Building a program from the ground up is no easy task. Just ask Michigan lacrosse coach John Paul, whose second varsity team lost its season opener 11-6 to Penn State Saturday afternoon in Oosterbaan Fieldhouse. Although sticking within a few goals of a top-15 team may seem like a moral victory for a squad that left last year with only one win, the Wolverines don't look at things that way.
"I hate even saying, 'you kept it relatively close,' because it doesn't matter," Paul said. "We could lose by 20, we could lose by 3, we could lose by 1: we still lost. This team has to learn to keep games close to have an opportunity to win at the end, and then finish games out. Right now, we're working on getting to the point that we have an opportunity at the end. That's kind of the first step.
"I had a lot of other coaches tell me as we built this thing that would be the progression that we'd go through. We'd have a year where we had trouble even getting close at the end, then we'd have a year where we'd get it close, and then we'd have a year where we start learning to win close ones. That's the progression we're going through, right now we have to learn to keep these close."
The Wolverines kept things very close through two quarters of play. Although Nittany Lion attackmen Shane Sturgis and TJ Sanders each had a pair of scores, the Wolverines kept the score tight, trailing just 5-3 behind a pair of David McCormack goals and one from freshman Kyle Jackson.
In the third quarter, Penn State managed to open things up with five straight goals to open the second half of play. Whereas freshman goaltender Gerald Logan had kept U-M in the game with ten saves in the first half, he didn't save any in the third frame.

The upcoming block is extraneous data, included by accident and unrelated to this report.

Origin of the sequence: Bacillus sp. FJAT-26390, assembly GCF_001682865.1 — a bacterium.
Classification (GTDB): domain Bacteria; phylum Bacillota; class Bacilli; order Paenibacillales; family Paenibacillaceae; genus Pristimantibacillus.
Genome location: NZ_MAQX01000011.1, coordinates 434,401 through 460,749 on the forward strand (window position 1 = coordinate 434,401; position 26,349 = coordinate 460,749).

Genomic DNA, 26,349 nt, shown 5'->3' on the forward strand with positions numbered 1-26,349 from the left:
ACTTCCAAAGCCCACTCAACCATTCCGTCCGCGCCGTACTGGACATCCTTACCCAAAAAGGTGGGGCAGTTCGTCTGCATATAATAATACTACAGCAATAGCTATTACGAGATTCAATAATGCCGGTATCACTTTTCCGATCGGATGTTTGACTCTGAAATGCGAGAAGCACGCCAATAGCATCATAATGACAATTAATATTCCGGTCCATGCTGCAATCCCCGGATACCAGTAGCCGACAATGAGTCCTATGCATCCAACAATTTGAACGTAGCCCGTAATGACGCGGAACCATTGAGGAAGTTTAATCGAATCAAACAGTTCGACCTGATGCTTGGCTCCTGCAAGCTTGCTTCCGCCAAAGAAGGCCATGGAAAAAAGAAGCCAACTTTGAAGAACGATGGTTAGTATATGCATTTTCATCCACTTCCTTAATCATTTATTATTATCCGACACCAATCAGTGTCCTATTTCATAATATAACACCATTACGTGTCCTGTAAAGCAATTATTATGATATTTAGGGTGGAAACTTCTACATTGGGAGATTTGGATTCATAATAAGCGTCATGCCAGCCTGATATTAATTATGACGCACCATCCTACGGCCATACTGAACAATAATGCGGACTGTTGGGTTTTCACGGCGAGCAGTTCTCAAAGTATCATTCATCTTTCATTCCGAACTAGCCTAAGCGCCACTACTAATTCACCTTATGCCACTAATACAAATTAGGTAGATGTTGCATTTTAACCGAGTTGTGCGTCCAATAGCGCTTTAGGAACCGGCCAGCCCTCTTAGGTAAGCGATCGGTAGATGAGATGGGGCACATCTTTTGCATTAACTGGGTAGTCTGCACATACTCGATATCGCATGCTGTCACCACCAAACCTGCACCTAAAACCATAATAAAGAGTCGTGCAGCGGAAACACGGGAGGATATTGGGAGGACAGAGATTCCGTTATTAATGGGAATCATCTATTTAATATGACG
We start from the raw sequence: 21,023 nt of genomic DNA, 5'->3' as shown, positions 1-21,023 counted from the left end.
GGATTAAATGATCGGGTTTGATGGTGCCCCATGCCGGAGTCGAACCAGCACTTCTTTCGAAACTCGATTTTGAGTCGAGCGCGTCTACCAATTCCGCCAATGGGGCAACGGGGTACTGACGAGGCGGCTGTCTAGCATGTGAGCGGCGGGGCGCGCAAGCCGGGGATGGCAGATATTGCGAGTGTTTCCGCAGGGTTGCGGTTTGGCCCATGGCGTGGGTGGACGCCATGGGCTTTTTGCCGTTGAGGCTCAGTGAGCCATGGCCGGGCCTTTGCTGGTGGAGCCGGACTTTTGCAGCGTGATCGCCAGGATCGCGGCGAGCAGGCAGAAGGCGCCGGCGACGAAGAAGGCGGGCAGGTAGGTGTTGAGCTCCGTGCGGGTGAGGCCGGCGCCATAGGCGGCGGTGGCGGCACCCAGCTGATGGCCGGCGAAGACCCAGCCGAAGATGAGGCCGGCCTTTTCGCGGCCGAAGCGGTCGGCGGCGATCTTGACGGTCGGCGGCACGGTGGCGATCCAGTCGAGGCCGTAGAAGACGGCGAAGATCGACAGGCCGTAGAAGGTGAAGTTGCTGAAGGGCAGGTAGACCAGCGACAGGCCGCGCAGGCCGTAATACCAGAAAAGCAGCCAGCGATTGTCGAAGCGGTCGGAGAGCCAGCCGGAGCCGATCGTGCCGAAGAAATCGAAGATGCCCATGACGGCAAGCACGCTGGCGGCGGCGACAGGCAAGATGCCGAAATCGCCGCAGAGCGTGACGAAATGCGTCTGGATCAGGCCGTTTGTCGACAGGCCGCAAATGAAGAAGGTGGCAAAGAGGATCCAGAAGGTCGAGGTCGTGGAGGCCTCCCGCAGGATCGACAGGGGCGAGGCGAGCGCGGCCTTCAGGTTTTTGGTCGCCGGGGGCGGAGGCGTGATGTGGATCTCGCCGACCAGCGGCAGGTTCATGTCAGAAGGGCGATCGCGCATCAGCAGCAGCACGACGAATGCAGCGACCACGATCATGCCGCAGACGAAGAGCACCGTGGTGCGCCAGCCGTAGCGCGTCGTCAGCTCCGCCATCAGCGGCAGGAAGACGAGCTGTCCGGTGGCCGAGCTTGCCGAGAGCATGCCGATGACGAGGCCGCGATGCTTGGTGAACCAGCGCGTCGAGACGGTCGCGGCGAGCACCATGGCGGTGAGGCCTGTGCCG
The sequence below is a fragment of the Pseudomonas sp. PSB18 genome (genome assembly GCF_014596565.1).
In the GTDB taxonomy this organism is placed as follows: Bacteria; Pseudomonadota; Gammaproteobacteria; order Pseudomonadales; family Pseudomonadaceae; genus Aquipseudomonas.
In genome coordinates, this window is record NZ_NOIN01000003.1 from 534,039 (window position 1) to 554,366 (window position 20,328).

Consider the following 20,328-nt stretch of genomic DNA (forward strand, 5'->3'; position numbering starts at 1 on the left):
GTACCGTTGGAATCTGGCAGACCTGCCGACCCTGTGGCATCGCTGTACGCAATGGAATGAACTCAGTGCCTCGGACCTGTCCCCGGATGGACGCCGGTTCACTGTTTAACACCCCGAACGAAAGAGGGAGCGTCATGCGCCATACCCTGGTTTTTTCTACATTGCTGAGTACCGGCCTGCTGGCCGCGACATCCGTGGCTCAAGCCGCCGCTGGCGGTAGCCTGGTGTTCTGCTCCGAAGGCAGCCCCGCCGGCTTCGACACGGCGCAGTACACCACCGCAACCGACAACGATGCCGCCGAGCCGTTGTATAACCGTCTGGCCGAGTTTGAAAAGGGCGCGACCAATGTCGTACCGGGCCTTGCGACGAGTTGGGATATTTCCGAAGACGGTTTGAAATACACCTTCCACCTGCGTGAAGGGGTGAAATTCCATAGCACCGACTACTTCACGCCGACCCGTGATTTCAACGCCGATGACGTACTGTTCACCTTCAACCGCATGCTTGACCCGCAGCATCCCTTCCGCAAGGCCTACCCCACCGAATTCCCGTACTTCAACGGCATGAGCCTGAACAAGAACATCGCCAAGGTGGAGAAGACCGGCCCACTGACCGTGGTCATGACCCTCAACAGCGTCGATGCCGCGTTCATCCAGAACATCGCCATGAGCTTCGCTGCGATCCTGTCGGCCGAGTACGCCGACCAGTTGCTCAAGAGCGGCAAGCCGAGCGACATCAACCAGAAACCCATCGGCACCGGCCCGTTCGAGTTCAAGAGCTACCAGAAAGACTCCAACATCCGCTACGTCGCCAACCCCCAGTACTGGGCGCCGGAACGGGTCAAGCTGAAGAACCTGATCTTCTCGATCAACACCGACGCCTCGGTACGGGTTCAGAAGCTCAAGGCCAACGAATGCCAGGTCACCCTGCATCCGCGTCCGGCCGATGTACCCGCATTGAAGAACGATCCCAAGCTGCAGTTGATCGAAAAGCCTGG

"He had that one little stretch early in the third quarter, but they were painting corners, they were shooting very well," Paul said of his netminder. "The guy had 19 saves, I thought he had a great game. One way or the other he had a great game."
It was the Michigan offense that couldn't muster much response, notching only six goals. The Wolverines - for all their struggles in their inaugural campaign - failed to cross that barrier on only four occasions last season.
"I think that's one of the main things we talked about before the game: getting the jitters out of the way early," said senior captain Thomas Paras. "We saw the jitters [in our scrimmage] against Marquette. Any time you go out there whether it's the fifth game or tenth game of the year, you're still going to have just that anxiety getting into a game. We're working on just turning that kind of anxiety into making sure we're staying confident, making sure we're doing all the right things. Like I said, just playing within ourselves."
Although Paras and his fellow offensive players are not satisfied with their output, they can take some comfort in knowing that Penn State's defense was a top-ten unit nationally last year - and returned the majority of its starters, including pre-season All-Colonial Athletic Association keeper Austin Kaut.